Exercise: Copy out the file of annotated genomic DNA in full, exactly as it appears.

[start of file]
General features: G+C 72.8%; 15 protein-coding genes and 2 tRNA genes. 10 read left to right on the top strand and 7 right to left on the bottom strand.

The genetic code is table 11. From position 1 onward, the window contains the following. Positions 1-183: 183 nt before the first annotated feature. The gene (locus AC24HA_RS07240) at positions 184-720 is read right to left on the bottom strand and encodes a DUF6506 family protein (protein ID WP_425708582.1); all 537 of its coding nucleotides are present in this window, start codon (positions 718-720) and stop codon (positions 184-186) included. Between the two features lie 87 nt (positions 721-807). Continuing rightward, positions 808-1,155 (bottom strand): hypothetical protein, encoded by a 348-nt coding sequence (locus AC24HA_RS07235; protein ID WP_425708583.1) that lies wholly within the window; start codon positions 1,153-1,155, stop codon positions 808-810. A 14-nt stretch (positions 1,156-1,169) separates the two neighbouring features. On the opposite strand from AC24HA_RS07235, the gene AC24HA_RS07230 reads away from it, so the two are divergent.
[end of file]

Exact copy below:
General features: G+C 72.8%; 15 protein-coding genes and 2 tRNA genes. 10 read left to right on the top strand and 7 right to left on the bottom strand.

The genetic code is table 11. From position 1 onward, the window contains the following. Positions 1-183: 183 nt before the first annotated feature. The gene (locus AC24HA_RS07240) at positions 184-720 is read right to left on the bottom strand and encodes a DUF6506 family protein (protein ID WP_425708582.1); all 537 of its coding nucleotides are present in this window, start codon (positions 718-720) and stop codon (positions 184-186) included. Between the two features lie 87 nt (positions 721-807). Continuing rightward, positions 808-1,155 (bottom strand): hypothetical protein, encoded by a 348-nt coding sequence (locus AC24HA_RS07235; protein ID WP_425708583.1) that lies wholly within the window; start codon positions 1,153-1,155, stop codon positions 808-810. A 14-nt stretch (positions 1,156-1,169) separates the two neighbouring features. On the opposite strand from AC24HA_RS07235, the gene AC24HA_RS07230 reads away from it, so the two are divergent.